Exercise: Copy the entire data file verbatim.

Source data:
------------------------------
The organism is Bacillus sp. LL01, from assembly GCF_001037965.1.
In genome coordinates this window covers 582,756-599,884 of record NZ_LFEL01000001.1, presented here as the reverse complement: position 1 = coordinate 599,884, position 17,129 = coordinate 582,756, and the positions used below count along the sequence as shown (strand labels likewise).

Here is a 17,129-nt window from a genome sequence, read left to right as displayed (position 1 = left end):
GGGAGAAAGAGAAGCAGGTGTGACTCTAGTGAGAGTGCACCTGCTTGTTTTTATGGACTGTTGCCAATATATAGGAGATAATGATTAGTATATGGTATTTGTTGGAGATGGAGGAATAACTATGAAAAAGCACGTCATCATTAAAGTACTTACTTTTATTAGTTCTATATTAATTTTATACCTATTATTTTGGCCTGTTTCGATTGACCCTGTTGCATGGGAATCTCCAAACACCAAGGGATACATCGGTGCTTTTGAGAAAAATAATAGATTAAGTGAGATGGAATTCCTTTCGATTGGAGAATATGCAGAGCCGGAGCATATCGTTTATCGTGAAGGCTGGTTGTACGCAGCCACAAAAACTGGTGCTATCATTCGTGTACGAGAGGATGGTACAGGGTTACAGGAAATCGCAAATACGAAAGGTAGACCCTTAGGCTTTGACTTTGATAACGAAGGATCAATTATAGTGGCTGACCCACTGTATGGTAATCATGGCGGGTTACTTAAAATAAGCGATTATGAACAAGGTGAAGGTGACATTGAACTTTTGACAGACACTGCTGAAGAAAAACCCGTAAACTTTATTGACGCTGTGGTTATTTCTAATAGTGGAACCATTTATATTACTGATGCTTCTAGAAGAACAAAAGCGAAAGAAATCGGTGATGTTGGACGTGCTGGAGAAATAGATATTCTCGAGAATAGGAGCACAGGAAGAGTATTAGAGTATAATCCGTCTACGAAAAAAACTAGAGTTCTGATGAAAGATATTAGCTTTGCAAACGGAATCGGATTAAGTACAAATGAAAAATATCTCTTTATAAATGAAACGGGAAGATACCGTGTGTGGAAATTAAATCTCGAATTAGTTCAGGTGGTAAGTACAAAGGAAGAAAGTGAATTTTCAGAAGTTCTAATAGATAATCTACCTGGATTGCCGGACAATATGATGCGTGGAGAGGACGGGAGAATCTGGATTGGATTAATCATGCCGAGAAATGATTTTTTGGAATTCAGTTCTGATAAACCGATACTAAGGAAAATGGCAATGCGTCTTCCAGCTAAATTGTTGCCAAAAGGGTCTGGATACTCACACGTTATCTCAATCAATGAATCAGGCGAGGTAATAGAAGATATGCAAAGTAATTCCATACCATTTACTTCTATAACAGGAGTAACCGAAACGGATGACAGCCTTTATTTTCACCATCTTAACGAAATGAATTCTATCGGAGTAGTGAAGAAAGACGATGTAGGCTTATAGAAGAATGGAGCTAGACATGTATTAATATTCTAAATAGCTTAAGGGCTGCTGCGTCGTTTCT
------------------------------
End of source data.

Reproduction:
The organism is Bacillus sp. LL01, from assembly GCF_001037965.1.
In genome coordinates this window covers 582,756-599,884 of record NZ_LFEL01000001.1, presented here as the reverse complement: position 1 = coordinate 599,884, position 17,129 = coordinate 582,756, and the positions used below count along the sequence as shown (strand labels likewise).

Here is a 17,129-nt window from a genome sequence, read left to right as displayed (position 1 = left end):
GGGAGAAAGAGAAGCAGGTGTGACTCTAGTGAGAGTGCACCTGCTTGTTTTTATGGACTGTTGCCAATATATAGGAGATAATGATTAGTATATGGTATTTGTTGGAGATGGAGGAATAACTATGAAAAAGCACGTCATCATTAAAGTACTTACTTTTATTAGTTCTATATTAATTTTATACCTATTATTTTGGCCTGTTTCGATTGACCCTGTTGCATGGGAATCTCCAAACACCAAGGGATACATCGGTGCTTTTGAGAAAAATAATAGATTAAGTGAGATGGAATTCCTTTCGATTGGAGAATATGCAGAGCCGGAGCATATCGTTTATCGTGAAGGCTGGTTGTACGCAGCCACAAAAACTGGTGCTATCATTCGTGTACGAGAGGATGGTACAGGGTTACAGGAAATCGCAAATACGAAAGGTAGACCCTTAGGCTTTGACTTTGATAACGAAGGATCAATTATAGTGGCTGACCCACTGTATGGTAATCATGGCGGGTTACTTAAAATAAGCGATTATGAACAAGGTGAAGGTGACATTGAACTTTTGACAGACACTGCTGAAGAAAAACCCGTAAACTTTATTGACGCTGTGGTTATTTCTAATAGTGGAACCATTTATATTACTGATGCTTCTAGAAGAACAAAAGCGAAAGAAATCGGTGATGTTGGACGTGCTGGAGAAATAGATATTCTCGAGAATAGGAGCACAGGAAGAGTATTAGAGTATAATCCGTCTACGAAAAAAACTAGAGTTCTGATGAAAGATATTAGCTTTGCAAACGGAATCGGATTAAGTACAAATGAAAAATATCTCTTTATAAATGAAACGGGAAGATACCGTGTGTGGAAATTAAATCTCGAATTAGTTCAGGTGGTAAGTACAAAGGAAGAAAGTGAATTTTCAGAAGTTCTAATAGATAATCTACCTGGATTGCCGGACAATATGATGCGTGGAGAGGACGGGAGAATCTGGATTGGATTAATCATGCCGAGAAATGATTTTTTGGAATTCAGTTCTGATAAACCGATACTAAGGAAAATGGCAATGCGTCTTCCAGCTAAATTGTTGCCAAAAGGGTCTGGATACTCACACGTTATCTCAATCAATGAATCAGGCGAGGTAATAGAAGATATGCAAAGTAATTCCATACCATTTACTTCTATAACAGGAGTAACCGAAACGGATGACAGCCTTTATTTTCACCATCTTAACGAAATGAATTCTATCGGAGTAGTGAAGAAAGACGATGTAGGCTTATAGAAGAATGGAGCTAGACATGTATTAATATTCTAAATAGCTTAAGGGCTGCTGCGTCGTTTCT